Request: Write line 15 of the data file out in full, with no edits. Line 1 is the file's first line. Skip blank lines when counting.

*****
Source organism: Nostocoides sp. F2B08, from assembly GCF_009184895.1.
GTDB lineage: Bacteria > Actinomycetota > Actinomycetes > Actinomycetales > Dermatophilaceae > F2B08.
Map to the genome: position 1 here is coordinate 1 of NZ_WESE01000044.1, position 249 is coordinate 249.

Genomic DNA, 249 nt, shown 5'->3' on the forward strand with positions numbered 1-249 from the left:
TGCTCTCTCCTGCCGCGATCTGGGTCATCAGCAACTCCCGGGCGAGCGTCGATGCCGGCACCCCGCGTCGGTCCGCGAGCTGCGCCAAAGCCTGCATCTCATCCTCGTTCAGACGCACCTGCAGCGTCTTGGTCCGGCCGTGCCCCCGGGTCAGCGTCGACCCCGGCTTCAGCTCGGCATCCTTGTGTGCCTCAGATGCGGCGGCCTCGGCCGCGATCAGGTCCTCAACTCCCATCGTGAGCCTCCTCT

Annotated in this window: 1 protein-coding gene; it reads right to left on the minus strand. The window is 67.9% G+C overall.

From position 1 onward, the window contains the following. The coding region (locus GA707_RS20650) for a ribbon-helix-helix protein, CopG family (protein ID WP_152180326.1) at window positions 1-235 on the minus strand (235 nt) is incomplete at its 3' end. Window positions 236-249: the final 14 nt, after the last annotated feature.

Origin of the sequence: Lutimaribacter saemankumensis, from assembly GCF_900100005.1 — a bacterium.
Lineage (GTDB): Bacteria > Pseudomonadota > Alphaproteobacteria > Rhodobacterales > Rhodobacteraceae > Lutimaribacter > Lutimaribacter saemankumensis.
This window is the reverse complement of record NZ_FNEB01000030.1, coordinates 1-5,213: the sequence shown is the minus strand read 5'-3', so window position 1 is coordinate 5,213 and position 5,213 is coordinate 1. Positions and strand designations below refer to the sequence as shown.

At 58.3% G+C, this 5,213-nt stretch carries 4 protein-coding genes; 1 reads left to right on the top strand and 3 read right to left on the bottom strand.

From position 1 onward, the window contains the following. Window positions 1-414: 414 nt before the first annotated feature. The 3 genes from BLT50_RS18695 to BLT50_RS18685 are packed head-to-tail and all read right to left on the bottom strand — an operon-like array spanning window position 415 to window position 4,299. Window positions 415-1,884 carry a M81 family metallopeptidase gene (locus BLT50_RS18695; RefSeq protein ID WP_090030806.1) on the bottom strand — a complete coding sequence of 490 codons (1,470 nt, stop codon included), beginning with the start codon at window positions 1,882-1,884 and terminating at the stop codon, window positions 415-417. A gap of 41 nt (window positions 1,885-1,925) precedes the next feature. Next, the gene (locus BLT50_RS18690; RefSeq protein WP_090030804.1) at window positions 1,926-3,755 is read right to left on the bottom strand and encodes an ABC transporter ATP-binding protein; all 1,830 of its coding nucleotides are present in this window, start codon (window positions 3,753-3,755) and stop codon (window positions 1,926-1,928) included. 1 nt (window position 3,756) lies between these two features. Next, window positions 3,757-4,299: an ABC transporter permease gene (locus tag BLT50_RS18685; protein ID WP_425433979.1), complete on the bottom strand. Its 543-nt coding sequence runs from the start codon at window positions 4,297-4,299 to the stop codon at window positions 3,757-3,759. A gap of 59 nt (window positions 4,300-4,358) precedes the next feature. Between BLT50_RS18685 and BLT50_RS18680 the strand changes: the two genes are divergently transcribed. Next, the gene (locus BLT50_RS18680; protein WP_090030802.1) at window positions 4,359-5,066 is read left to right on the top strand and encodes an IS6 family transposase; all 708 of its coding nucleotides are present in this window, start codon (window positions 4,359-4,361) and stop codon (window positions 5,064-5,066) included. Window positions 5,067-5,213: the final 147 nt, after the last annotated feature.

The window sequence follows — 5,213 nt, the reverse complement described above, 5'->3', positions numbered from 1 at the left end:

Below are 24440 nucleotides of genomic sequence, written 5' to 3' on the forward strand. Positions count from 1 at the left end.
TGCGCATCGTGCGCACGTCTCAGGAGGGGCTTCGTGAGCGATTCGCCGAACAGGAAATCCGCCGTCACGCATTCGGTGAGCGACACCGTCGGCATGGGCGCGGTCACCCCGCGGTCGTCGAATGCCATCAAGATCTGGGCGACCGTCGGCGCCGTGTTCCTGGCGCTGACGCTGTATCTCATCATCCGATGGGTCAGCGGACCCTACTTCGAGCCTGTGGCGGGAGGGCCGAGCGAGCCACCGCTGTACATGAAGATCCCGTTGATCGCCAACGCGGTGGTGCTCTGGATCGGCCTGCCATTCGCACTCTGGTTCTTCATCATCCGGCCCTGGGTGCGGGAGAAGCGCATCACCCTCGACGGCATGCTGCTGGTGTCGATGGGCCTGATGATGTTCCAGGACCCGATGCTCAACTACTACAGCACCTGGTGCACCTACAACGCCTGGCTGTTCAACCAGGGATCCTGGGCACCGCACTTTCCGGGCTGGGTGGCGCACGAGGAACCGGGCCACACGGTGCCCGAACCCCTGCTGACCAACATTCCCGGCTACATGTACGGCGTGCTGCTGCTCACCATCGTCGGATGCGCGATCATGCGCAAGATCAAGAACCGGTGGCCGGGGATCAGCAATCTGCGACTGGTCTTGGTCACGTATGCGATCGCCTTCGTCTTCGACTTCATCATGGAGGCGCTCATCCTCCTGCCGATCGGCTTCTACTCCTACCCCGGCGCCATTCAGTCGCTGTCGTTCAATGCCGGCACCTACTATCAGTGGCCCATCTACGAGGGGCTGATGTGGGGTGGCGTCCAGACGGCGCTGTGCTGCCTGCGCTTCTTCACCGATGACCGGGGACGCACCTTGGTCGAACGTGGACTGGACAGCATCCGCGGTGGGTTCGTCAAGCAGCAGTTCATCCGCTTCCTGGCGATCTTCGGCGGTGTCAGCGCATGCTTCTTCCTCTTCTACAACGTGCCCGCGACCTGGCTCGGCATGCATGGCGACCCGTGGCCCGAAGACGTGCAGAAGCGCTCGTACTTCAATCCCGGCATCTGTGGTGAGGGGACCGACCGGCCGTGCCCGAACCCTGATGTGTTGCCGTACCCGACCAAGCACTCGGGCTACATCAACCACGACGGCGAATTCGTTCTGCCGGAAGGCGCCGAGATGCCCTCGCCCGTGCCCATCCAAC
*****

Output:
TGCGCATCGTGCGCACGTCTCAGGAGGGGCTTCGTGAGCGATTCGCCGAACAGGAAATCCGCCGTCACGCATTCGGTGAGCGACACCGTCGGCATGGGCGCGGTCACCCCGCGGTCGTCGAATGCCATCAAGATCTGGGCGACCGTCGGCGCCGTGTTCCTGGCGCTGACGCTGTATCTCATCATCCGATGGGTCAGCGGACCCTACTTCGAGCCTGTGGCGGGAGGGCCGAGCGAGCCACCGCTGTACATGAAGATCCCGTTGATCGCCAACGCGGTGGTGCTCTGGATCGGCCTGCCATTCGCACTCTGGTTCTTCATCATCCGGCCCTGGGTGCGGGAGAAGCGCATCACCCTCGACGGCATGCTGCTGGTGTCGATGGGCCTGATGATGTTCCAGGACCCGATGCTCAACTACTACAGCACCTGGTGCACCTACAACGCCTGGCTGTTCAACCAGGGATCCTGGGCACCGCACTTTCCGGGCTGGGTGGCGCACGAGGAACCGGGCCACACGGTGCCCGAACCCCTGCTGACCAACATTCCCGGCTACATGTACGGCGTGCTGCTGCTCACCATCGTCGGATGCGCGATCATGCGCAAGATCAAGAACCGGTGGCCGGGGATCAGCAATCTGCGACTGGTCTTGGTCACGTATGCGATCGCCTTCGTCTTCGACTTCATCATGGAGGCGCTCATCCTCCTGCCGATCGGCTTCTACTCCTACCCCGGCGCCATTCAGTCGCTGTCGTTCAATGCCGGCACCTACTATCAGTGGCCCATCTACGAGGGGCTGATGTGGGGTGGCGTCCAGACGGCGCTGTGCTGCCTGCGCTTCTTCACCGATGACCGGGGACGCACCTTGGTCGAACGTGGACTGGACAGCATCCGCGGTGGGTTCGTCAAGCAGCAGTTCATCCGCTTCCTGGCGATCTTCGGCGGTGTCAGCGCATGCTTCTTCCTCTTCTACAACGTGCCCGCGACCTGGCTCGGCATGCATGGCGACCCGTGGCCCGAAGACGTGCAGAAGCGCTCGTACTTCAATCCCGGCATCTGTGGTGAGGGGACCGACCGGCCGTGCCCGAACCCTGATGTGTTGCCGTACCCGACCAAGCACTCGGGCTACATCAACCACGACGGCGAATTCGTTCTGCCGGAAGGCGCCGAGATGCCCTCGCCCGTGCCCATCCAAC